Gamifying 3D Scanning

Week 4: Client-Server Communication

28 Apr 2016

This week, we got our basic client-server system up and running (mostly). The Hololens can successfully send meshes to our python server, using the Google protobuf libraries we discussed last week. The server was Keunhong’s work, while Edward and Alex worked on the Unity/Hololens side of the communications. Hamid also did some further investigation on the characteristics of the Hololens meshes to better inform server side processing.

Protocol Buffer Plumbing

Keunhong and Edward, as former Google interns, were generally familiar with the usage of Protocol Buffers. The Protocol Buffer library allows developers to define a data structure, and then generates code that allows this data to be exchanged between different programming languages. This means that any changes to the data only have to be made in one place, rather than risking inconsistency between a client and server.

To use protocol buffers, we first define a message type in a .proto file. Examples of .proto syntax are shown below. Then, after installing the appropriate Protobuf library for your language, simply run the protoc command with the appropriate language argument. For example, we use protoc holoscanner.proto --python_out=.. This generates a language-specific (e.g. python) file specific to your message datatype that can then be included in your code.

Server Architecture


The server accepts connections from a client asynchronously. Each connection accepts incoming Protocol Buffer messages which the server can handle accordingly. These Protocol Buffers may be broken up into several packets, so before sending/receiving the bytes containing the protobuf we send an 8-byte unsigned long integer with the total size of the protobuf message. Messages of type MESH are parsed into a datastructure for further processing.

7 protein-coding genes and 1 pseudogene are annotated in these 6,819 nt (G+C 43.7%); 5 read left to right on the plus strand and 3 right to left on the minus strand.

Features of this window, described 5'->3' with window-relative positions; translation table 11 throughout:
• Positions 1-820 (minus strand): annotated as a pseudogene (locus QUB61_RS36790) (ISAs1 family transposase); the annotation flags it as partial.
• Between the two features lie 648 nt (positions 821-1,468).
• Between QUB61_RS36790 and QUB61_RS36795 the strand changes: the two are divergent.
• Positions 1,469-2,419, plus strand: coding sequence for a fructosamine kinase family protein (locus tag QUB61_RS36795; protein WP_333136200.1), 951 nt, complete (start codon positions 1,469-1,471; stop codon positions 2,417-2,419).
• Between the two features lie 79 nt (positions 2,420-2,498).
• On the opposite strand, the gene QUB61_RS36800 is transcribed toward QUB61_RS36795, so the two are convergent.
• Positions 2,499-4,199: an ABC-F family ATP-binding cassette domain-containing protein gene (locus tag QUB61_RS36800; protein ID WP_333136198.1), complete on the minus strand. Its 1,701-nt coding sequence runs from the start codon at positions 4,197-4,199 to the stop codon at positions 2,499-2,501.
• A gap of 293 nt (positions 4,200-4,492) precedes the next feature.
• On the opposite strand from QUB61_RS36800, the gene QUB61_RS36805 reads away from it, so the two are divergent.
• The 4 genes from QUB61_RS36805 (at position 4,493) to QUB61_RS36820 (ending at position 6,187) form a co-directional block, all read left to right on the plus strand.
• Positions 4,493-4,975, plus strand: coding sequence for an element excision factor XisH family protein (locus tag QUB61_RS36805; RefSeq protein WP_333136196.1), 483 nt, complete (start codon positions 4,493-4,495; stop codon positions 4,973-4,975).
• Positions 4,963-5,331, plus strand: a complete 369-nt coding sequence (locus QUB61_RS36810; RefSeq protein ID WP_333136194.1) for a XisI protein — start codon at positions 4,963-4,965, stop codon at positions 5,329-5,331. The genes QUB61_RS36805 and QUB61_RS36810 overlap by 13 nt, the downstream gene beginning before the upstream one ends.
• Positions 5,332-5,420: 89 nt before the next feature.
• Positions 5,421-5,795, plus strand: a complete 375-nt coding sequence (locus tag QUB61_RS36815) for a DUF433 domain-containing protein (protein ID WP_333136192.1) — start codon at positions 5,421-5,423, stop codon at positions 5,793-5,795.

Messages are encoded in a generic Message protobuf.

message Message {
    enum Type {
        ACK = 0;
        MESH = 10;
        LOCATION_REQUEST = 11;

    Type type = 1;
    uint32 device_id = 2;

    // One or less of the following will be filled in.
    Mesh mesh = 100;
    LocationRequest location_request = 300;
    LocationResponse location_response = 400;

The mesh is encoded in a wavefront or PLY-like structure with vertices and face indices.

message Mesh {
    uint32 mesh_id = 2;
    uint64 timestamp = 3;

    // We need the camera position in case we want to do space carving.
    Vec3D cam_position = 100;
    Vec4D cam_rotation = 101;

    repeated Vec3D vertices = 200;
    repeated Face faces = 201;

Each mesh is associated with a timestamp since we wish to know whether the mesh has been updated . The camera positions are useful for operations such as space carving.

When the client needs a new 3D location as a game objective (i.e. a place to hide an object), it makes a LocationRequest message, and gets back a LocationResponse message.

message LocationRequest {
message LocationResponse {
    Vec3D location = 1;
    Vec3D orientation = 2;

Implementation Details

We use the standard library asyncio module to implement asynchronous communication. This allows us to handle the data without having to manage threads manually.